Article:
The author did not intend for this piece to become a comparison of both players, although I suppose it kind of did. As previously mentioned, Kemp and Upton’s contracts are a dichotomy. Upton has one year left, and Kemp five. The Braves are said to be asking for more than what they received for Jason Heyward, and Heyward is a better overall player than Upton if you buy into the overall value of defensive metrics. What makes trading for Upton complicated is he is owed $14.5 million dollars next year, and is projected to be slightly over a three win player in ‘15. With wins being worth close to seven million, trading seven million dollars in assets should be enough to procure Upton’s rights, but it probably will not be if the suggested asking price is correct.

The author recommends reading this page which discloses what the overall future monetary value top prospects produce based on their respective prospect ranking according to Baseball America. Based on the Braves recent signing of Nick Markakis, acquiring a back end starter with upside in Shelby Miller in the Heyward deal, and the recent trend of teams acquiring immediate value in trades, one is unsure if the Braves desire future value in prospects anyways. However, one continues.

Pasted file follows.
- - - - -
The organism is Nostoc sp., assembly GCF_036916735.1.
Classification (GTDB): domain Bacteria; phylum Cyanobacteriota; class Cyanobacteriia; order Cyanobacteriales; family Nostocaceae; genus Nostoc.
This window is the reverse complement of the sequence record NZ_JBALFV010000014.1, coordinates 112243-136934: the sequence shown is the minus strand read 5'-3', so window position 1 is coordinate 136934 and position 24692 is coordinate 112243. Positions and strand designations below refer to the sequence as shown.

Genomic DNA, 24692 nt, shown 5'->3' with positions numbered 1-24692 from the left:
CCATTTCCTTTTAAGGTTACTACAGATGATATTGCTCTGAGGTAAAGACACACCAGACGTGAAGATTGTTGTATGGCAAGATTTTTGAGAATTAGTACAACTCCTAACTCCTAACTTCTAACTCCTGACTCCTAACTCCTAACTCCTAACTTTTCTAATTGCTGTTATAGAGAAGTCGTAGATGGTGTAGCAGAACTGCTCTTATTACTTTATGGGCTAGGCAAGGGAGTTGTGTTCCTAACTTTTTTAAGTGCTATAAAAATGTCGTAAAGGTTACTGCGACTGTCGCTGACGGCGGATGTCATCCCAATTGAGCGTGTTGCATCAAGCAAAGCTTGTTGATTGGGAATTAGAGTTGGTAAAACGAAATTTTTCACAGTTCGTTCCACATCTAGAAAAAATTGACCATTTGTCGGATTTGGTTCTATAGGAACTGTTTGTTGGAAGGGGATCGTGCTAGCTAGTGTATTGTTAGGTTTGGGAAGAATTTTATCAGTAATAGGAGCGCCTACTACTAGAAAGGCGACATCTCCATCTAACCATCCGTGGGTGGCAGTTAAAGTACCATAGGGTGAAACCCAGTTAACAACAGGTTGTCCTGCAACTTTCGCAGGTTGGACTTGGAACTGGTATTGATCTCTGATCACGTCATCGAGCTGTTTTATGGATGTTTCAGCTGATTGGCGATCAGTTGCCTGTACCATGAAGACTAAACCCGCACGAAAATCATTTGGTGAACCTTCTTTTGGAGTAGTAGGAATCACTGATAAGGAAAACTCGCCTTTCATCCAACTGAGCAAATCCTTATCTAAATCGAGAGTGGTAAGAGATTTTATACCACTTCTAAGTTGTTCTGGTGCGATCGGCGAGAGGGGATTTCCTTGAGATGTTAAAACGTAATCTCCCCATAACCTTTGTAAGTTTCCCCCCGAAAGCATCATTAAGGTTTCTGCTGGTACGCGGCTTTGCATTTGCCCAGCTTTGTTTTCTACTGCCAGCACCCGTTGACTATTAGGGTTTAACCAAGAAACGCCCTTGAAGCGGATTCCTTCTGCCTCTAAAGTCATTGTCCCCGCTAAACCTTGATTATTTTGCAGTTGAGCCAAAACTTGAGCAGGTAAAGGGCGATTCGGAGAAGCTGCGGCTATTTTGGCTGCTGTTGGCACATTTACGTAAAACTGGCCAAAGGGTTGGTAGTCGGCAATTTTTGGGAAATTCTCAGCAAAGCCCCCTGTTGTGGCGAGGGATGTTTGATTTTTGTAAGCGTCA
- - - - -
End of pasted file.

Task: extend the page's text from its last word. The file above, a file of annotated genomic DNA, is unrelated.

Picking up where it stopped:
Rangers pitching prospect Chi-Chi Gonzalez appeared on The Baseball Prospectus mid-season Top 50 prospect list at 49 earlier this summer, elevating from 70 on this list earlier this year. So, we will just split the difference and say Gonzalez falls in the Pitchers 51-75 category listed on the value sheet I linked, which values Gonzalez at $7.5 million dollars in future value. Upton for Gonzalez should be enough in future fiscal value to get a deal done, but with the right-handed power in such demand, and the Braves claiming to want more for Upton than Heyward, there is little chance the Braves would accept Gonzalez for Upton straight up. With Upton having only one year left on his deal, and the Rangers projected fWAR fourth in the American League West, the author feels trading more future cost effective value for one year of Upton is rather myopic. The team would have the privilege in gaining exclusive negotiating rights with Upton to work out a long term deal, but with his type of skill set, and contracts becoming increasingly expensive, retaining Upton would require Jerry Jone money.